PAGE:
As the mobile phone industry puts more emphasis on marketing hand-held smartphones, consumers are finding ways to dodge restrictive model-compatible applications by using Web-based programs.
Unlike single-device applications, mobile touch websites run on most mobile browsers freeing users from reliance on a specific operating system.
A sedate group of more than 1,000 young people brought together in London to discuss socio-political issues makes a sharp contrast to those who challenge the status quo via demonstrations, rallies and picket lines.
At the first annual One Young World, organised by advertising agency Euro RSCG Worldwide, delegates 25 years of age and younger network in an environment sanctioned by such high-profile “counsellors” as former United Nations Secretary General Kofi Annan, Archbishop Desmond Tutu, economist Muhammad Yunus and musician Bob Geldof.
Some political observers fret over the paucity of policy initiatives emerging from Britain’s two main political parties ahead of a general election expected on May 6, as pre-election rhetoric turns its focus toward the possibility of a hung parliament.
Such a scenario raises fears of further economic instability if financial markets react badly to the uncertainty the result might bring to the political arena.
Amid the ongoing global conversation about the economy, and projections about when — and in which markets — the world might emerge from financial crisis, the collective voice of the 25-and-under age group is hard to hear.
It could have been silenced due to a sense of futility about challenging the so-called Establishment, or it might be online — constrained by such social media outlets as Facebook and Twitter.
Where is the burning debate on domestic and foreign policy observers might expect from the major political parties ahead of the next general election in Britain?
It’s just not going to happen, says political commentator and writer Tariq Ali, whose new novel “Night of the Golden Butterfly” concludes a fictional series titled “Islam Quintet” he began writing 20 years ago.
Amid jitters about uncertainty in the financial markets over the past 16 months, many investors have continued to look toward the BRIC countries — Brazil, Russia, India and China, which by 2050 are expected to be wealthier than most current major economic powers.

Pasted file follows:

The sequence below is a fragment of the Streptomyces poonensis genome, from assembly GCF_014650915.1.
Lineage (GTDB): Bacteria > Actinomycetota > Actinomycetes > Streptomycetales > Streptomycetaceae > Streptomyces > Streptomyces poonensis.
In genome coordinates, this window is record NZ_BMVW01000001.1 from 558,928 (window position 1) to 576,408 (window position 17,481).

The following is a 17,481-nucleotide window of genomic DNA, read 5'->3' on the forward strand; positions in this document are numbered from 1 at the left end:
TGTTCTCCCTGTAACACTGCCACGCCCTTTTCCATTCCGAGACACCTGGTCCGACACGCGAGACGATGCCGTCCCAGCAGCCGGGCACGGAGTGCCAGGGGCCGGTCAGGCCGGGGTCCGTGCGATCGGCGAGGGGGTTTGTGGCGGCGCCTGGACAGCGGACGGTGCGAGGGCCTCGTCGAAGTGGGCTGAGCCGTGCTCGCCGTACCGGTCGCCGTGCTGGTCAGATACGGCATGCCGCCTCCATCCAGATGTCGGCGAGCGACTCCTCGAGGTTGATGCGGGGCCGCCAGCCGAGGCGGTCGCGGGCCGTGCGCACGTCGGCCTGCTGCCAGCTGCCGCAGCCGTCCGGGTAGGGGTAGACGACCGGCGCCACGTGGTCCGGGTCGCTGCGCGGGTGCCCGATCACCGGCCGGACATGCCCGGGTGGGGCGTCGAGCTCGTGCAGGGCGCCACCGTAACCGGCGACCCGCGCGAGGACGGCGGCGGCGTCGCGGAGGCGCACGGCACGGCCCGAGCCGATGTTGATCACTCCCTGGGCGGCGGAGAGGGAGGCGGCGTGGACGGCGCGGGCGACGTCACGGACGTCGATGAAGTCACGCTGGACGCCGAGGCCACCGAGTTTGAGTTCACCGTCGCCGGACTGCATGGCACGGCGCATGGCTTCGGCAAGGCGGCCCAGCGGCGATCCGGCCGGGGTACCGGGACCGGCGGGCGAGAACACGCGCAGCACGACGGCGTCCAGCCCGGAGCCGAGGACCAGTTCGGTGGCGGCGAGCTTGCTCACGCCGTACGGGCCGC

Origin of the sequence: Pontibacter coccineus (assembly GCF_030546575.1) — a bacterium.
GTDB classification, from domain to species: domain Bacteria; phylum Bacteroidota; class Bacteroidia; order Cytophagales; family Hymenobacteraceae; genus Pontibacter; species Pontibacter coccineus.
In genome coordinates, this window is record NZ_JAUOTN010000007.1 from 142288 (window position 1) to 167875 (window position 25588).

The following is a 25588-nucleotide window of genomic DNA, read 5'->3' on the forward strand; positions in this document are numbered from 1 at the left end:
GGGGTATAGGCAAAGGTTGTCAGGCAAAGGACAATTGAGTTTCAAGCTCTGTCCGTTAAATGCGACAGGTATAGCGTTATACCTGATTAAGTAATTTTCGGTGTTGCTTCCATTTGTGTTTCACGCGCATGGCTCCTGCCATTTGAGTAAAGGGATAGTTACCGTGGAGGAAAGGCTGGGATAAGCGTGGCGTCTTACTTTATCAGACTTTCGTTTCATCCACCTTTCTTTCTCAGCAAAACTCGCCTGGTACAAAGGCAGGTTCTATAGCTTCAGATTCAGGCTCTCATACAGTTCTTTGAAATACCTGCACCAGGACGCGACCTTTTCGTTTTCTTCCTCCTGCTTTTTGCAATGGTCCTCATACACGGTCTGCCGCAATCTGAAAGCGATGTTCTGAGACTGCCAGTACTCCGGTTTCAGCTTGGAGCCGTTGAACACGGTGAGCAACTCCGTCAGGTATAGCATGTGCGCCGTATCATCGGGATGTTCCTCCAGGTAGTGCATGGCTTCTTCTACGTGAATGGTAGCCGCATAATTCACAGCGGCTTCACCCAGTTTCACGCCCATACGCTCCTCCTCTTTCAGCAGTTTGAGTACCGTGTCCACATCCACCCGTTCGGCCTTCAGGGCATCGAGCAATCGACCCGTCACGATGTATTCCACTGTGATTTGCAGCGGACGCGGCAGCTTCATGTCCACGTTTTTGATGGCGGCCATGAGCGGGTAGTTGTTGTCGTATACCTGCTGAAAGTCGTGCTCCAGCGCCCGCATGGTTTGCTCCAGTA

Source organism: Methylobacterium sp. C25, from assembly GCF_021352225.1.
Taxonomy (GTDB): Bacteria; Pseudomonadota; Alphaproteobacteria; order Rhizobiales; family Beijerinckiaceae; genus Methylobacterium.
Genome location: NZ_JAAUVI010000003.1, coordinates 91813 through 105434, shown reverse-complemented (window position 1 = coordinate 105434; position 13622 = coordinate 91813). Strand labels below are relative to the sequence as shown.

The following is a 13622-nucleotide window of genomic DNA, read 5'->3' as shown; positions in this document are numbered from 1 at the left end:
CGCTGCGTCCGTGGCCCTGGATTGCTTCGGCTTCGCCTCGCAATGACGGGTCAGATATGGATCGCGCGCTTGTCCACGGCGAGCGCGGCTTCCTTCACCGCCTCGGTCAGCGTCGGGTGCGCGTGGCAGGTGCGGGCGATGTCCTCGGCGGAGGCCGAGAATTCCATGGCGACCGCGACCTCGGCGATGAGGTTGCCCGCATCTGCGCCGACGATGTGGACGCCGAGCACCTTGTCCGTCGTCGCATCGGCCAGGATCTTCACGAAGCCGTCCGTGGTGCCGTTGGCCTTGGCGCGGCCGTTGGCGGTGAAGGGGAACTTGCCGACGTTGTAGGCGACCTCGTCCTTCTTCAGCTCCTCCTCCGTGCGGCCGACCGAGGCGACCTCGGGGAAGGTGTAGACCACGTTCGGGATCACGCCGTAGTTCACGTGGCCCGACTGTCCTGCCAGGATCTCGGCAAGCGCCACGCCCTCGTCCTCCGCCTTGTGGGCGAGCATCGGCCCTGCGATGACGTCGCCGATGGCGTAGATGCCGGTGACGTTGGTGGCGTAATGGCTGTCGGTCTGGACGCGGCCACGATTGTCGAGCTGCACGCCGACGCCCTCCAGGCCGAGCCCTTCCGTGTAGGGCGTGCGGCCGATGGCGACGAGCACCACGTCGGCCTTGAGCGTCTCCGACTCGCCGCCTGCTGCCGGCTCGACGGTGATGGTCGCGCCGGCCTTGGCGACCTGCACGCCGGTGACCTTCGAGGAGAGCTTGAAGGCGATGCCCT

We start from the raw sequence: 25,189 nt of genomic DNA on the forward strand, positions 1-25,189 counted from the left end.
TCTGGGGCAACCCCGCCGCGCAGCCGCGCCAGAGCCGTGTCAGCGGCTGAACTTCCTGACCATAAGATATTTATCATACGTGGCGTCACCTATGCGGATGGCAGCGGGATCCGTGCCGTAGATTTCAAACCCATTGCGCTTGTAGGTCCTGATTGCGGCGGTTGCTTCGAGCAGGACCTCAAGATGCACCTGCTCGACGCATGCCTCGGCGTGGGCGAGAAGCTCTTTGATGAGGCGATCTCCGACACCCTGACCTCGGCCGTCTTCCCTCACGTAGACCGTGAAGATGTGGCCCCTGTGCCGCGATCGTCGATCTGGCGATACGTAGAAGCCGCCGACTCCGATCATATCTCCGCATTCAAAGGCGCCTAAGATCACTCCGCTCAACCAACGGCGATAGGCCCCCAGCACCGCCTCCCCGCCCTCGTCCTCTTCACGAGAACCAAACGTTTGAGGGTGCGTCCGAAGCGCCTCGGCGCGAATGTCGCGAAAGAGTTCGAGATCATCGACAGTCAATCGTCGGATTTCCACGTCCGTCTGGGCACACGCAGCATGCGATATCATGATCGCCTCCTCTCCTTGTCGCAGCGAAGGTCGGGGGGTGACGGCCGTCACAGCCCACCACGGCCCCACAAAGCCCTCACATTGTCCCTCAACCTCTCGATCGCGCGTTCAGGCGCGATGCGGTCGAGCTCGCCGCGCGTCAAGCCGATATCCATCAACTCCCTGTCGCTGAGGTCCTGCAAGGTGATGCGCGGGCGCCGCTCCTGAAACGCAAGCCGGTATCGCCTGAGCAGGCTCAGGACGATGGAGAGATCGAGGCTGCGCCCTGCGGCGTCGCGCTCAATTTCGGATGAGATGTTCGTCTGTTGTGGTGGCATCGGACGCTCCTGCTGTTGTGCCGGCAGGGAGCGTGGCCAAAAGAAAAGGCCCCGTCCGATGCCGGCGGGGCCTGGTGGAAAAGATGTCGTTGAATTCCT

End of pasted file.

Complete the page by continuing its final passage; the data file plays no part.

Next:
In all four countries, GDP has more than doubled since 1998, and in China and India it has trebled.
The debate over freedom of expression and the impact of social networking on democratic rights in the courts is in focus in Canada after a Facebook group became the centre of controversy when it may have violated a publication ban.
The group, which has more than 7,000 members, was set up to commemorate the murder of a 2-year-old boy in Oshawa, Ontario.
In his controversial book, “The Invention of the Jewish People,” author Shlomo Sand challenges historical notions of the link between Judaism and Israel, and argues that there is no record of exile of the Jewish people.
Israel has deliberately forgotten its history and replaced it with a myth, writes Sand, a Jewish scholar and historian based at the University of Tel Aviv. Without exile, there is no right to return, he says.
Testimony by former Prime Minister Tony Blair’s communications director Alastair Campbell at a public inquiry over Britain’s involvement in the Iraq war shows that Blair agreed to support U.S. military action if diplomacy failed.
Campbell said that there was no “precipitate rush to war” although Blair wrote to former U.S. President George W. Bush offering support for military action if Iraq President Saddam Hussein did not agree to United Nations disarmament demands.
Ever since 19th-century British author Charles Dickens wrote “A Christmas Carol”, being frugal — especially during the Yuletide season — elicits comparisons with the miserly character of the book, Ebenezer Scrooge.
This year, a book by economist Joel Waldfogel challenges the negative connotations associated with Scrooge-like behaviour and explains why it is better not to buy Christmas gifts.